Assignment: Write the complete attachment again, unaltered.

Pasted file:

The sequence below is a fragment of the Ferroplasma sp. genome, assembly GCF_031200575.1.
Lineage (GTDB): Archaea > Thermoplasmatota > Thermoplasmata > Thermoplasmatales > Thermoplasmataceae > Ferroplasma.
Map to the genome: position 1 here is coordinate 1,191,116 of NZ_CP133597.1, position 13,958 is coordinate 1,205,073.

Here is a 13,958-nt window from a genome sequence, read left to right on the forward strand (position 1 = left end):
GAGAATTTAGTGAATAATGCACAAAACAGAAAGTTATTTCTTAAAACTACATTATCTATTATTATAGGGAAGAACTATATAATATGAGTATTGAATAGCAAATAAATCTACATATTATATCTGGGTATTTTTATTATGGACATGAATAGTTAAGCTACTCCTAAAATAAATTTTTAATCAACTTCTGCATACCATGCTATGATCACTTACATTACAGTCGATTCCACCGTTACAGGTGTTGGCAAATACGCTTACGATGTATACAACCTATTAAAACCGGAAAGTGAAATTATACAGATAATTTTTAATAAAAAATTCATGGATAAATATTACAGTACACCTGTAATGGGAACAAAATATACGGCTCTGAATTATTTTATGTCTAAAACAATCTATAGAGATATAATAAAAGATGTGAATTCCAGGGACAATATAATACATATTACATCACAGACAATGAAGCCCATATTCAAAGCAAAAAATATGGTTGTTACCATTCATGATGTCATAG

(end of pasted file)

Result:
The sequence below is a fragment of the Ferroplasma sp. genome, assembly GCF_031200575.1.
Lineage (GTDB): Archaea > Thermoplasmatota > Thermoplasmata > Thermoplasmatales > Thermoplasmataceae > Ferroplasma.
Map to the genome: position 1 here is coordinate 1,191,116 of NZ_CP133597.1, position 13,958 is coordinate 1,205,073.

Here is a 13,958-nt window from a genome sequence, read left to right on the forward strand (position 1 = left end):
GAGAATTTAGTGAATAATGCACAAAACAGAAAGTTATTTCTTAAAACTACATTATCTATTATTATAGGGAAGAACTATATAATATGAGTATTGAATAGCAAATAAATCTACATATTATATCTGGGTATTTTTATTATGGACATGAATAGTTAAGCTACTCCTAAAATAAATTTTTAATCAACTTCTGCATACCATGCTATGATCACTTACATTACAGTCGATTCCACCGTTACAGGTGTTGGCAAATACGCTTACGATGTATACAACCTATTAAAACCGGAAAGTGAAATTATACAGATAATTTTTAATAAAAAATTCATGGATAAATATTACAGTACACCTGTAATGGGAACAAAATATACGGCTCTGAATTATTTTATGTCTAAAACAATCTATAGAGATATAATAAAAGATGTGAATTCCAGGGACAATATAATACATATTACATCACAGACAATGAAGCCCATATTCAAAGCAAAAAATATGGTTGTTACCATTCATGATGTCATAG